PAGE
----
COMPROMISED: SPLC Whistleblower’s History Makes Groundbreaking Defamation Case Even Stronger

Tyler O'Neil
The Daily Signal
June 4, 2023

New evidence makes an immigration activist group's defamation lawsuit against the SPLC even stronger. The SPLC had branded the organization a "hate group" putting it on the "hate map" with Ku Klux Klan chapters. Pictured: SPLC 2021 hate map (Credit: SPLC website screenshot)

In order to win a defamation lawsuit, the person suing must convince the court and ultimately the jury that the slanderer didn’t just publish something false, but that he did so even while suspecting that the attack was false.

Immigration enforcement activist D.A. King’s lawsuit against the Southern Poverty Law Center made it to the discovery process while so many other lawsuits have failed precisely because King showed that the SPLC had reason to doubt the truth of its claim that his organization, the Dustin Inman Society, was an “anti-immigrant hate group.” In fact, the SPLC had explicitly stated that the society was not a “hate group” in 2011, but it reversed course in 2018, right after registering a lobbyist to oppose a bill the society supported.

As I wrote in my book “Making Hate Pay,” the SPLC routinely brands mainstream conservative and Christian organizations “hate groups,” putting them on a map with chapters of the Ku Klux Klan. This smear inspired a terrorist attack in 2012, but when conservatives sue to defend their good names in court, they repeatedly fail, in part because they do not allege that the SPLC itself doubted the “hate group” smear.

King can claim that, and newly revealed evidence bolsters his claim even further.

According to an article King unearthed on the SPLC website, not only did the SPLC state publicly that his group was not a “hate group” before it reversed course, but an SPLC whistleblower who went on to describe the SPLC’s “hate” accusations as a “highly profitable scam” had himself been involved in the SPLC’s monitoring of King’s organization. He even quoted a source who stated that an early version of King’s organization was not a “traditional ‘hate’ group.”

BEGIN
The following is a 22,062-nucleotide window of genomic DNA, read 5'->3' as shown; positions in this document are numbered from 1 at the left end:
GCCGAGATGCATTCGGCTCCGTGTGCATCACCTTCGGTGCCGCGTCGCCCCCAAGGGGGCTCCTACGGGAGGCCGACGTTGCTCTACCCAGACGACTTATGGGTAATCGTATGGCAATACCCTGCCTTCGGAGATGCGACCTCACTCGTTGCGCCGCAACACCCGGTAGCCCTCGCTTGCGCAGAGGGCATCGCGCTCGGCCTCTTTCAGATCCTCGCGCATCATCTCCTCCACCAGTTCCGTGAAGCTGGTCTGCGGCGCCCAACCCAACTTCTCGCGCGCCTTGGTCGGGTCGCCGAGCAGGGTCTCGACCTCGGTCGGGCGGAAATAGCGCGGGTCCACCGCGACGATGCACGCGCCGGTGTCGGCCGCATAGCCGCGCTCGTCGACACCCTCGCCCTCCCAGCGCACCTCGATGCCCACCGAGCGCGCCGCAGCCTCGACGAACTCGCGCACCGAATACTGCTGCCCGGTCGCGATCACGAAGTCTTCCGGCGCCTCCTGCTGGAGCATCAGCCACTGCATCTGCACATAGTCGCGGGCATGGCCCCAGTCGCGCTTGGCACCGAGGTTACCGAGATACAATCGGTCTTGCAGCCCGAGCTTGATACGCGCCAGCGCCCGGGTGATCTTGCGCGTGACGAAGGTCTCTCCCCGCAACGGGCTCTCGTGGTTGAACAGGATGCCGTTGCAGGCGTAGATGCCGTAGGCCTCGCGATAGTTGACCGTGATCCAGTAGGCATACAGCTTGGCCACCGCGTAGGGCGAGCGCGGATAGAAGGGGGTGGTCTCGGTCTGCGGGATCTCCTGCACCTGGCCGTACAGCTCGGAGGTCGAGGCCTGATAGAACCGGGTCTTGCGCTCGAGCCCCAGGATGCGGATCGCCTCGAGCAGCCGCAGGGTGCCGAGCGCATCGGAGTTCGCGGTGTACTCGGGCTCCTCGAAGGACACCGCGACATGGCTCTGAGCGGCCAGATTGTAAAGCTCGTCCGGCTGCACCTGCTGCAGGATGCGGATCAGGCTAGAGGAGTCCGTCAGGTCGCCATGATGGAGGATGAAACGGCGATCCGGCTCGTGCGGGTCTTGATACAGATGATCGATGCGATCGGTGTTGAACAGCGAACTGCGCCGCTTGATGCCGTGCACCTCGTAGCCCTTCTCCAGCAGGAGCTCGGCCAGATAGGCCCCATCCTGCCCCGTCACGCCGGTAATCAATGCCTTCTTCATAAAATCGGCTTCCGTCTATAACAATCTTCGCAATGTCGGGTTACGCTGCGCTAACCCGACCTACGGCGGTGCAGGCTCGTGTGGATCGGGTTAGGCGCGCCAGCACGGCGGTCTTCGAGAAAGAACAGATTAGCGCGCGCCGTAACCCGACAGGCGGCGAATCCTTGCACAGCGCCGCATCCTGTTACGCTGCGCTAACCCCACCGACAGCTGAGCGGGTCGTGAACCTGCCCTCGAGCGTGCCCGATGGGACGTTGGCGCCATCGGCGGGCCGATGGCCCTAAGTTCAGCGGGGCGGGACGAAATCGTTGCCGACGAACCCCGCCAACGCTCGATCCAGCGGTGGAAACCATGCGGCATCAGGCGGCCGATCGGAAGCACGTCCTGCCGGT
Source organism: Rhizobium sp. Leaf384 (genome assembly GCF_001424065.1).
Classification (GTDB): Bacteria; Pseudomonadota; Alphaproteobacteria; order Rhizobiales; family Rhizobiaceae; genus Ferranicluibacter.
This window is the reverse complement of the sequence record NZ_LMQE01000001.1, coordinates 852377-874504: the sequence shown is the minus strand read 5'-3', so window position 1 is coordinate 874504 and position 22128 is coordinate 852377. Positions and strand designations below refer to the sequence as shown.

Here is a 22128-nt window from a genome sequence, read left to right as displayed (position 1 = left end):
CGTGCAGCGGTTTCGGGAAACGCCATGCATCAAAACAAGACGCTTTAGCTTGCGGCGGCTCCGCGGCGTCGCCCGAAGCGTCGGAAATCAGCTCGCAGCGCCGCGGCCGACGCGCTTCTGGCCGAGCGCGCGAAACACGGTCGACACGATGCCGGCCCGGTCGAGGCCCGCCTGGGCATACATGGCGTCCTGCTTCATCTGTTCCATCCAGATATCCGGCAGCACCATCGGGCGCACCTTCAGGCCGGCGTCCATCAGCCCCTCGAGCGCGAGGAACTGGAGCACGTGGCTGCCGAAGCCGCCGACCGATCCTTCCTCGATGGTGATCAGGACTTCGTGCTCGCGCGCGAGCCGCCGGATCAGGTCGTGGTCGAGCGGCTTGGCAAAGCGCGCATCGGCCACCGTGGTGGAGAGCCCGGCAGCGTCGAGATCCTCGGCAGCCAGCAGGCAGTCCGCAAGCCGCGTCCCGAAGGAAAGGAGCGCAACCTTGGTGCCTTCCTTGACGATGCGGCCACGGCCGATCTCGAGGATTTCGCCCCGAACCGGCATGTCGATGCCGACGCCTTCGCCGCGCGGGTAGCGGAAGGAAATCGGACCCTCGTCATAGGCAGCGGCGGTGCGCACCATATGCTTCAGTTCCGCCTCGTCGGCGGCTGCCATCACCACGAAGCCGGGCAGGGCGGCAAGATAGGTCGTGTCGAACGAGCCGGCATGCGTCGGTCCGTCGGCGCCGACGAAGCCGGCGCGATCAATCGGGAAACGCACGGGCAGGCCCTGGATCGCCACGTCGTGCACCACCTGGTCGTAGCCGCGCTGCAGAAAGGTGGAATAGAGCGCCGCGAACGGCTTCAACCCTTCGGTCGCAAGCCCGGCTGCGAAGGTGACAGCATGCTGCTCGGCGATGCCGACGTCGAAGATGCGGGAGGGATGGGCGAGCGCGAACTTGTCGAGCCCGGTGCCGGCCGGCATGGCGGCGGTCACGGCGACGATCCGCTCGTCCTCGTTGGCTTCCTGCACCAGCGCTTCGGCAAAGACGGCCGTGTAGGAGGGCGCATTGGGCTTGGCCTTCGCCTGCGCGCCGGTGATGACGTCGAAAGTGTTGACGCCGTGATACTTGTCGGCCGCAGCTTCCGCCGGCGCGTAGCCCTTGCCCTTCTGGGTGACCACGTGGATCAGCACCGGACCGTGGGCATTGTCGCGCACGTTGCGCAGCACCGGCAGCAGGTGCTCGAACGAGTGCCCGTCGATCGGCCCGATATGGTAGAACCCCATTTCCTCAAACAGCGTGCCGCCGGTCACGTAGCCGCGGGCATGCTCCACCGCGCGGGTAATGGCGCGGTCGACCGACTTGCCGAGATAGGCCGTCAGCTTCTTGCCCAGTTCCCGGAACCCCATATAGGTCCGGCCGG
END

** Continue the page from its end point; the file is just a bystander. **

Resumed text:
In 2019, the SPLC fired its co-founder, Morris Dees, amid a racial discrimination and sexual harassment scandal that barely made a blip in the legacy media. At the time, a former SPLC employee by the name of Robert Moser published an article, “The Reckoning of Morris Dees and the Southern Poverty Law Center” in The New Yorker.

Moser wrote about the guilt he “couldn’t help feeling about the legions of donors who believed that their money was being used, faithfully and well, to do the Lord’s work in the heart of Dixie. We were part of the con, and we knew it.” He wrote that SPLC staffers would chat “about the oppressive security regime, the hyperbolic fund-raising appeals, and the fact that, though the center claimed to be effective in fighting extremism, ‘hate’ always continued to be on the rise, more dangerous than ever, with each year’s report on hate groups.”

“‘The S.P.L.C.—making hate pay,’ we’d say,” he wrote. “It was hard, for many of us, not to feel like we’d become pawns in what was, in many respects, a highly profitable scam.”

Moser’s revealing article has become even more important since he published it in 2019. Moser himself wrote for the Intelligence Project, the SPLC division that produces the “hate group” list. In fact, he also wrote an article about King back in 2005, in which one of Moser’s sources said the first version of King’s organization—known as American Resistance—was not a hate group.